Meet Karin Sarratt. She is the vice president of human resources, commercial and specialty business division for WellPoint Inc., a Fortune 500 company that touches 1 in 9 Americans lives.
Many would label Sarratt as a successful businesswoman, but if you ask her if she has shattered the glass ceiling, she’d humbly say “in some ways.”
“What has prepared me for this has been my job experiences and the lessons of life,” said Sarratt.
Sarratt became a working woman as an Ann Arbor, Mich., teen when she became an employee at McDonalds. “I was trained on fries,” she laughs.
She went on to attend Ball State University where she received a degree in telecommunications followed by a Master’s degree in human resources development at Clemson University. She has worked at companies such as Duke Energy and Prudential Insurance & Financial Services and has had a long career at International Paper prior to coming to WellPoint in 2012.
From her modest beginnings until today, Sarrat said she’s had the opportunity to experience various cultures, travel, make a difference and open doors for others. That is a direct result from her hard work, time, commitment to her career and help from her mentor, Bathsheba Sams.
Her trek to leadership positions also came with lots of sacrifice.
“It was sometimes being willing to take on assignments others wouldn’t take. One of my mentors at the time said I needed to get manufacturing experience (in order to work in HR) so I did at International Paper in Gurdon, Ark. That was the beginning of my journey,” said Sarratt. “(My family and I moved) 10 times and each of those moves propelled my career in a different way.”
In addition to living in Arkansas, Sarratt and her family have also lived in Morton, Miss.; Savannah and Augusta, Ga.; Columbia, S.C.; twice in Memphis, Tenn.; Trumbull, Conn.; Brussels, Belgium; and now, Indianapolis. She said each move presented new opportunities for both her and her family.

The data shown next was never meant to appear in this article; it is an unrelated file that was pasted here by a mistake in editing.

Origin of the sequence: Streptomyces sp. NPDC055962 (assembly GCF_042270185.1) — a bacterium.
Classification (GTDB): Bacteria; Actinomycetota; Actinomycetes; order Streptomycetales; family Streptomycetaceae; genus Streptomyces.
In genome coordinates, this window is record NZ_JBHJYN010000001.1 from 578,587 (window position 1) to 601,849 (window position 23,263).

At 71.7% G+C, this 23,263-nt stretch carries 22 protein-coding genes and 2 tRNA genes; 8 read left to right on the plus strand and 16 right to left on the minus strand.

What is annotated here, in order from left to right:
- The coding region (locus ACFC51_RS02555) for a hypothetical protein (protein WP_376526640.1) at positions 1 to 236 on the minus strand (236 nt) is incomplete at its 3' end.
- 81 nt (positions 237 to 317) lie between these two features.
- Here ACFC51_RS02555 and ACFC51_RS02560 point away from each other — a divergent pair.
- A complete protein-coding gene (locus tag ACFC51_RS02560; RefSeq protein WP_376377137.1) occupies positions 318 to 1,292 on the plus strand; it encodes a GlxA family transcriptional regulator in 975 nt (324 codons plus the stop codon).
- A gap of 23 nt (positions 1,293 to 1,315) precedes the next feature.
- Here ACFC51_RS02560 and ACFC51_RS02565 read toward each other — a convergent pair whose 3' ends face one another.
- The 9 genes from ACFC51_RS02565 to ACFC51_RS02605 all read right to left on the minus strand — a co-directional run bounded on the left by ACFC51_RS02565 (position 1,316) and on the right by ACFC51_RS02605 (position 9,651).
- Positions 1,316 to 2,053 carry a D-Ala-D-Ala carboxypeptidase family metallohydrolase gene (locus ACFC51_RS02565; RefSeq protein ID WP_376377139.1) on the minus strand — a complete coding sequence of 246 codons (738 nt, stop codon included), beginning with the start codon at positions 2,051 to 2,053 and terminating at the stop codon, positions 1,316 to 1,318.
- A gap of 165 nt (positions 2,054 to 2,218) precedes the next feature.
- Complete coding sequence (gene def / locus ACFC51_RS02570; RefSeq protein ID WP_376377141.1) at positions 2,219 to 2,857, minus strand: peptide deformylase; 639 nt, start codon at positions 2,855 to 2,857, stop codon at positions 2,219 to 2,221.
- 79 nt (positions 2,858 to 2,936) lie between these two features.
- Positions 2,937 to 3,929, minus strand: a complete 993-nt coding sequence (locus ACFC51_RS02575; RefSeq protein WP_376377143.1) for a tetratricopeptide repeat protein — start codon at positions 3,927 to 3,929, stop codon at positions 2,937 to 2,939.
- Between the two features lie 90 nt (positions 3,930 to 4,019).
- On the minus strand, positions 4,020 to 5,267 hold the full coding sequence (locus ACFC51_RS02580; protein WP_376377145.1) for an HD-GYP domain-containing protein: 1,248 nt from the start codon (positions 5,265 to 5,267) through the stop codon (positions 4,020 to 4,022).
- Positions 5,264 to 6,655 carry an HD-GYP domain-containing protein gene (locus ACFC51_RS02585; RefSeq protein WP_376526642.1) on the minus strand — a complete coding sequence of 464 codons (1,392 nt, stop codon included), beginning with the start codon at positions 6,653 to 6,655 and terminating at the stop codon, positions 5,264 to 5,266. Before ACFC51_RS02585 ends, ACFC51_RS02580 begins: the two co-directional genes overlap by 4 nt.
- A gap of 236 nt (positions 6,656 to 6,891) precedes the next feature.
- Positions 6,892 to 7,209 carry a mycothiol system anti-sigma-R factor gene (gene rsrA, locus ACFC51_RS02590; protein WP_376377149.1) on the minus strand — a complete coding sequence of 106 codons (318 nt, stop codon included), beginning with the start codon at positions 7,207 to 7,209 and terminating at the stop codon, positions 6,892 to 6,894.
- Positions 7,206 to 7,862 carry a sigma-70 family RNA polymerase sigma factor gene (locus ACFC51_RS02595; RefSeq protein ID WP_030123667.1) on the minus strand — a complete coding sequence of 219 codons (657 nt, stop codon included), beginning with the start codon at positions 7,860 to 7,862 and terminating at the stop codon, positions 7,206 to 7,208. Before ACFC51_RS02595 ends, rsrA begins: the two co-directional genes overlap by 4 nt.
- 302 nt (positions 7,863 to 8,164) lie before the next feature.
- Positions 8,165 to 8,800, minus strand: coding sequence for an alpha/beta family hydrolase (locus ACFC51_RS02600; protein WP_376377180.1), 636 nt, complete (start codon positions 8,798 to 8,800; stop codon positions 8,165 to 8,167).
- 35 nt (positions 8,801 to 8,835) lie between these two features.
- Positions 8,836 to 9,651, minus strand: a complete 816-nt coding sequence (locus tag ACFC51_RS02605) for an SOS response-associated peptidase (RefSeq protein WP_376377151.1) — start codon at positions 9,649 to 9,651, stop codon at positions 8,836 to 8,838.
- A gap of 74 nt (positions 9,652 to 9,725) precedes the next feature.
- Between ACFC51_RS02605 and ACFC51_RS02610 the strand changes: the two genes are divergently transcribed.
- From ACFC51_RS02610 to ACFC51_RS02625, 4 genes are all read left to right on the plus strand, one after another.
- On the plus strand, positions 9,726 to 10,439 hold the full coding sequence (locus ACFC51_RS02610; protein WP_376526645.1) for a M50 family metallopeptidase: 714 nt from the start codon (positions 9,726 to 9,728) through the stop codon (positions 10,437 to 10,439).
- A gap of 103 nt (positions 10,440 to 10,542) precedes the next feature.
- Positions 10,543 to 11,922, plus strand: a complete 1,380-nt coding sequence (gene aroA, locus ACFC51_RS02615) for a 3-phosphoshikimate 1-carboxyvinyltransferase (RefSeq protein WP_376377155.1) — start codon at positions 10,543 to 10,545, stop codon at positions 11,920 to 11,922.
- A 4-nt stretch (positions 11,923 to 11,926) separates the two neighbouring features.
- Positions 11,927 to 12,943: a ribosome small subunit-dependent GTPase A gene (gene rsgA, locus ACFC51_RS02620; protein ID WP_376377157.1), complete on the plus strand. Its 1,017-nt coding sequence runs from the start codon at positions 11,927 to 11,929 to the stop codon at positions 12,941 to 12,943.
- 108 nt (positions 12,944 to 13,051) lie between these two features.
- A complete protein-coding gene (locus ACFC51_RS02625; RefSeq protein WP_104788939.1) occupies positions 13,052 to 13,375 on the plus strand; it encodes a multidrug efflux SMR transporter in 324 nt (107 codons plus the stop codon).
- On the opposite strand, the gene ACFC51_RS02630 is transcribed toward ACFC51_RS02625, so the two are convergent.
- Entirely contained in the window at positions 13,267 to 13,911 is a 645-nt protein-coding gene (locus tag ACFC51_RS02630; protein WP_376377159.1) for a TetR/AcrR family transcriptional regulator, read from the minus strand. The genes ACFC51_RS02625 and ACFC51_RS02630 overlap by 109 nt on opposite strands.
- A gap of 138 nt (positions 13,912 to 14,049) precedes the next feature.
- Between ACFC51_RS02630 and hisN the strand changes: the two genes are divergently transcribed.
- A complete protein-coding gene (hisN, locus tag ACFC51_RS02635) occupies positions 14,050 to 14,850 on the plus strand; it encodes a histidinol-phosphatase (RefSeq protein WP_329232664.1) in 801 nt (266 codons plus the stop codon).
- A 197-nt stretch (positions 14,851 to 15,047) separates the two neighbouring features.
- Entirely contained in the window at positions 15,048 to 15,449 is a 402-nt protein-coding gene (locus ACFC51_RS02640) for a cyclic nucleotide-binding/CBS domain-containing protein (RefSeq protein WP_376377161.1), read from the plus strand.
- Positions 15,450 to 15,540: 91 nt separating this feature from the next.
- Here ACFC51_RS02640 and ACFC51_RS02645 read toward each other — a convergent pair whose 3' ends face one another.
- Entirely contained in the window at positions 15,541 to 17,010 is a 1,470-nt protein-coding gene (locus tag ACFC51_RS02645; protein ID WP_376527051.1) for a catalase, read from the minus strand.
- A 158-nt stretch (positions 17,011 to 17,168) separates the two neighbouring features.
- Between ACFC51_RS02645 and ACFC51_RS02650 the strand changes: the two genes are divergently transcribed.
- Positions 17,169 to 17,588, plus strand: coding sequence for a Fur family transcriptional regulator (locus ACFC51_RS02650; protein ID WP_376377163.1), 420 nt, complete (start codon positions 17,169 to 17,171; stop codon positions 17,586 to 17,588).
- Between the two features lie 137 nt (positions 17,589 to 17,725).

“It wasn’t just about my career. That was the mechanism, but it opened so many doors for us in many ways,” said Sarratt.
Count the ways
Sarratt’s career has been one of change, hard work and endurance. While impressive, the sobering fact remains that she is one of a small sorority of women who have excelled in business by shattering the glass ceiling along the way. There’s even less women of color in the upper echelons of business.
“Part of my job is to track women CEOs in the Fortune 500. Among them, there are 23 women CEOs. That’s 4.6 percent and I can name every one of them. Until we stop keeping track of every woman CEO as this big thing, no woman will have really gone through the glass ceiling,” said Emily Troiano, senior director of the information center at Catalyst, a nonprofit organization whose mission is to expand opportunities for women and business.
Patty Prosser, managing partner of Career Consultants OI Global Partners and the chair of the board of the Indiana Chamber of Commerce believes that reasons behind very few women aggressively shattering the glass ceiling includes organizational issues such as businesses who aren’t intentional about recognizing the importance of advancing women or diversity in general. She also said many businesses don’t develop career paths that allow women to expand their skills, take stretch assignments and/or demonstrate their leadership skills.
“It’s not about fixing the women, it’s about fixing the workplaces,” agreed Troiano.
Prosser also believes women can be their own roadblock in business.